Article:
Skeptophilia (skep-to-fil-i-a) (n.) - the love of logical thought, skepticism, and thinking critically. Being an exploration of the applications of skeptical thinking to the world at large, with periodic excursions into linguistics, music, politics, cryptozoology, and why people keep seeing the face of Jesus on grilled cheese sandwiches.

Saturday, August 19, 2017

Shiny happy energy

Long-time readers of Skeptophilia may recall that a while back, I dealt with a type of energy called orgone.  Orgone, said psychologist Wilhelm Reich back in the 1930s, is a mysterious "life force energy" that causes the galaxies to turn, triggers weather phenomenon, maintains your health, and is the "psychosexual energy release" that occurs during orgasm.

Bet you didn't think all that stuff was happening when you have an orgasm.  I didn't, either.  I just thought it was kinda fun.

Be that as it may, there's only one problem with "orgone," and that's that it doesn't exist.  But as we've seen with countless other things -- homeopathy, Tarot cards, numerology, astrology, President Trump's moral compass -- zero evidence that the thing you're studying actually exists is not near enough to discourage some people.

Now, the problem with orgone is that being an invisible, unmeasurable, undetectable (yet universal) energy, it's also inherently unmarketable.  I mean, what are you gonna do?  Tell someone if they pay you $100, you'll go home an have an orgasm, and then funnel the "psychosexual energy" in their direction?  I'd like to think that there's no one who's that gullible, although the fact that there are people who were willing to pay hundreds of bucks for "medicines" that you download directly from your computer into your body, I'm not going to rule anything out.

But at least the people who are orgone-proponents have recognized the difficulty of trying to sell something like that, because they've come up with a new twist, which (not coincidentally) they can sell:


"Orgonite," allow me to explain, is solid orgone.  Or a solid that's been infused with orgone.  Or something.  It's kind of hard to tell, frankly, because most of the websites hawking the stuff sound like this:
Dr Wilhelm Reich, an Austrian psychiatrist, researched orgone energy (also known as chi or prana) in the earlier half of the 20th century, and today’s orgonite devices are built on his findings.  While conducting his research, Dr. Reich found that organic materials attract and hold orgone energy, while non-organic metals simultaneously attract and repel the energy. 
Orgonite is based on these two principles.  It is a 50-50 mix of resin (organic, due to the fact that it is based on petrochemicals), and metal shavings (inorganic).  A quartz crystal is also added to the orgonite mix.  This is because of its piezoelectric properties, which means that it gives off a charge when it is put under pressure (resin shrinks when it is cured, so constant pressure is put on the quartz crystal).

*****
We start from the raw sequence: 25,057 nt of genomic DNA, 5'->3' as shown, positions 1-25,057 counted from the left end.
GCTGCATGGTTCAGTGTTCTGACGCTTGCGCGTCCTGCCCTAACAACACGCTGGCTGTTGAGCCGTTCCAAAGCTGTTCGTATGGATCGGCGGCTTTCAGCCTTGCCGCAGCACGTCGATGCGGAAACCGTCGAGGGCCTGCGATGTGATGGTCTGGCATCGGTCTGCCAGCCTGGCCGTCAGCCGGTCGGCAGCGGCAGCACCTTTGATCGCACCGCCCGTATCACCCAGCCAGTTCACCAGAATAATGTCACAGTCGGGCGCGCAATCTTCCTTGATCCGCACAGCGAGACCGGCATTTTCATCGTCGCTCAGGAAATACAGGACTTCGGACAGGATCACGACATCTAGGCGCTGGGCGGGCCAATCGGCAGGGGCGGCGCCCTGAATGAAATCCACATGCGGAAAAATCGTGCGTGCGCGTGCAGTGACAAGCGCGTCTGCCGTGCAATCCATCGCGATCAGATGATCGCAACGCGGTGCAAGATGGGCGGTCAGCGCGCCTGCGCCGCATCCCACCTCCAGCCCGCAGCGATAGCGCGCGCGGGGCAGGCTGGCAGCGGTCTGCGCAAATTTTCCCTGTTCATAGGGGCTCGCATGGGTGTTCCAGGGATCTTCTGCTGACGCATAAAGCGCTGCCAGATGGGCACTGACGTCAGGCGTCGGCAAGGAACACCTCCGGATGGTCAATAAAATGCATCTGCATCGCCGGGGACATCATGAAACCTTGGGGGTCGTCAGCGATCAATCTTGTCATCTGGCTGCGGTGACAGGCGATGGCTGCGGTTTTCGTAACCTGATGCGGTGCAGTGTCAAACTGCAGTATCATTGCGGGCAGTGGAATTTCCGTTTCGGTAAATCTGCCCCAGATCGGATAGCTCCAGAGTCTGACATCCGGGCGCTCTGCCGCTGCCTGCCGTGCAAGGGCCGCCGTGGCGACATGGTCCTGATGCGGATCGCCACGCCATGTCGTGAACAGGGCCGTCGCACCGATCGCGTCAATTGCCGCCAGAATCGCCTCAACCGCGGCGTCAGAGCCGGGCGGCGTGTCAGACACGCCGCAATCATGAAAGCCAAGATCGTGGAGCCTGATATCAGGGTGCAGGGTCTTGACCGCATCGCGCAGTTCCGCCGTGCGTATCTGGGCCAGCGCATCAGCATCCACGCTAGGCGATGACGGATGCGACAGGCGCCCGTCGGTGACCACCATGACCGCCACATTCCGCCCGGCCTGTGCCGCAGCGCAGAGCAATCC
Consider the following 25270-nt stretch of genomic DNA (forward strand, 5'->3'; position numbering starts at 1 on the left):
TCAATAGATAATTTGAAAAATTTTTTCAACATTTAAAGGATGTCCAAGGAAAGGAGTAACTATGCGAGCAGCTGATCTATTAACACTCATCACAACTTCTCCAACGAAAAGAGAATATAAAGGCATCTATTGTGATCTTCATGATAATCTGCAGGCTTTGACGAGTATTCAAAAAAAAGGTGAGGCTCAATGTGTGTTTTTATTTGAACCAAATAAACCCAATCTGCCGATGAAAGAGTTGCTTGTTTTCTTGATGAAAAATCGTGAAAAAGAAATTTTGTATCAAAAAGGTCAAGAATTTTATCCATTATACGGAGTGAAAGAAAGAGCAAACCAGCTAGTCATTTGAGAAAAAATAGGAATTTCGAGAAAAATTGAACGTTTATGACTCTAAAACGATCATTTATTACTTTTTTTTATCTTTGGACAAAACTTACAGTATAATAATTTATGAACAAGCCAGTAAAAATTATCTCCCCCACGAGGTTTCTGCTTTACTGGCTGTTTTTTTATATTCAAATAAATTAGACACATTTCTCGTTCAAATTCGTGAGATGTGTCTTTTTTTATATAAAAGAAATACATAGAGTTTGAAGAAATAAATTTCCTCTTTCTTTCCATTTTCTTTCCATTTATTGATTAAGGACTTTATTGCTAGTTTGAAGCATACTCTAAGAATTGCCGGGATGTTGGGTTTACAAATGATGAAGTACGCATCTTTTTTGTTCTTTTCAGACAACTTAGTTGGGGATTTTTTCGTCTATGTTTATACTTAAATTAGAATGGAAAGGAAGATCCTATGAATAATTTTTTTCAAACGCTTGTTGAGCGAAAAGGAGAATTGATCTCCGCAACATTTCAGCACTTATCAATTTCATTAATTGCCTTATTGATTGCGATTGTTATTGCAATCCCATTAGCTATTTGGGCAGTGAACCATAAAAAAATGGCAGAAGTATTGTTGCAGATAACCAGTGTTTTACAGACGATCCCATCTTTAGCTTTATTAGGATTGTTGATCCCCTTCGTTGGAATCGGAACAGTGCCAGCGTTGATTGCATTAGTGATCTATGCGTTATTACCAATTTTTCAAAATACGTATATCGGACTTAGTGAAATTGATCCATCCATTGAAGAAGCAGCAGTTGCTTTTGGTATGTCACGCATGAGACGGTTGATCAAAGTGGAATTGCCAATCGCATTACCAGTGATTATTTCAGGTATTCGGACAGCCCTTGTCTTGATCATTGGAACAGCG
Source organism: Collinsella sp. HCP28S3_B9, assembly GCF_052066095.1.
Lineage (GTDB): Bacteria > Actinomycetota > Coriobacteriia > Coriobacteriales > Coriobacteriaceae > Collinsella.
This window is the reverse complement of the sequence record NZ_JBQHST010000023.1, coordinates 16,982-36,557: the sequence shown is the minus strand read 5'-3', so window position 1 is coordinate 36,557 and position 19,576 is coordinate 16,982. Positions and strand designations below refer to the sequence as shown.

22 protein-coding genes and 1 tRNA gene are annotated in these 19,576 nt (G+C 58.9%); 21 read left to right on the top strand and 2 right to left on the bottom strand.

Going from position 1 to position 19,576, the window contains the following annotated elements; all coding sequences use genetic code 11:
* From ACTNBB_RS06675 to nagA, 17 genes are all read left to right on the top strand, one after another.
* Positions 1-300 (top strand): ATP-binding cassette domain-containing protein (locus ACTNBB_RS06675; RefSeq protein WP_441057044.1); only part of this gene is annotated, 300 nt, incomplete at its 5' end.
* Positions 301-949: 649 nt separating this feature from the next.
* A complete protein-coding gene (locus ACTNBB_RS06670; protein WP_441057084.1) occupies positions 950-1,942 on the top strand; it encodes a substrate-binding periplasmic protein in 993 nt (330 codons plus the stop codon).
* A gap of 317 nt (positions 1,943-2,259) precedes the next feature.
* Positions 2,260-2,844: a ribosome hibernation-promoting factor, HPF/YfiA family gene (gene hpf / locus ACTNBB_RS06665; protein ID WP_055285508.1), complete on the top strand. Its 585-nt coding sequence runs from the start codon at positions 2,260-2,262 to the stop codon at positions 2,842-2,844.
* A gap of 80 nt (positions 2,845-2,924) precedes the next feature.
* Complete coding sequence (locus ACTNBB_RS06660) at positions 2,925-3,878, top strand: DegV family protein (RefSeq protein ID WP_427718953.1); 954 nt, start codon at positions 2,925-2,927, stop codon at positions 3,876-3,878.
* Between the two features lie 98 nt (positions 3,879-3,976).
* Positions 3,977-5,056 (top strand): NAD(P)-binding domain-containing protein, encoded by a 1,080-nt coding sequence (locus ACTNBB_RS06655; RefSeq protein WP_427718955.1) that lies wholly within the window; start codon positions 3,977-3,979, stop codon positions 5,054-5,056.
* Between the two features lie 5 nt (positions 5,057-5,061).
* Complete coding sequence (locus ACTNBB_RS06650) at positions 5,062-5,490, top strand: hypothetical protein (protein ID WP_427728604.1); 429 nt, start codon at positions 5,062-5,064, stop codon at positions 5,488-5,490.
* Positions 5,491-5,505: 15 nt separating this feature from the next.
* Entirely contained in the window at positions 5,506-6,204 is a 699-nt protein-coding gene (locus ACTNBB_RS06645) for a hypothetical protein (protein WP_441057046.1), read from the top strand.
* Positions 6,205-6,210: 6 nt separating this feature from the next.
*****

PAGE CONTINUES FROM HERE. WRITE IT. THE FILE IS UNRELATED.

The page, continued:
Due to the fact that the elements contained in orgonite are constantly attracting and repelling energy, a “scrubbing” action takes place, and along with the charge that the crystal gives off, this cleans stagnant and negative energy, and brings it back to a healthy, vibrant state.
Right!  Piezoelectric effect + orgone + chi = shiny happy energy!

"Orgonite" pyramid [image courtesy of the Wikimedia Commons]

Well, needless to say the fact that this makes zero sense will not stop people from buying stuff like the "Fluorite and Onyx Orgone Cone" ($79.80), the "Crown Chakra Balance Orgone Pendant" ($46.55),  the "Balancing Lightworker Amethyst Orgone Pendant" ($35.90), and the "Boho Crystal Healing Festival Gypsy Orgone Spirit Jewel" ($99.75), the last-mentioned of which is clearly the most expensive because its name has more words.

Sad to say, all of this nonsense isn't going to do anything for you but lighten your pocketbook, and there's also the fact that a lot of what they're selling looks like the jewelry equivalent of Soap-on-a-Rope.  But maybe it's just that my chi is not balanced enough to appreciate how beautiful it is, I dunno.

Worst of all, this foolishness is now being peddled in other countries.  In fact, how I found out about it is that there is now an "orgonite network" in southern Africa, whereby lots of people are being told that in order to fix their health, all they have to do is buy colorful but expensive crap that comes along with a bunch of pseudoscientific babble.  Which, if you discount the placebo effect, is completely worthless.

So anyhow, there you have it: yet another way to bilk money from the gullible.  There's no such thing as orgone, and therefore (by extension) "orgonite" is a bunch of bullshit, too.  My suggestion is not to worry about the whole negative energy scrubbing business.  I recommend actual orgasms over orgone any day of the week, even if the former doesn't realign your chakras.

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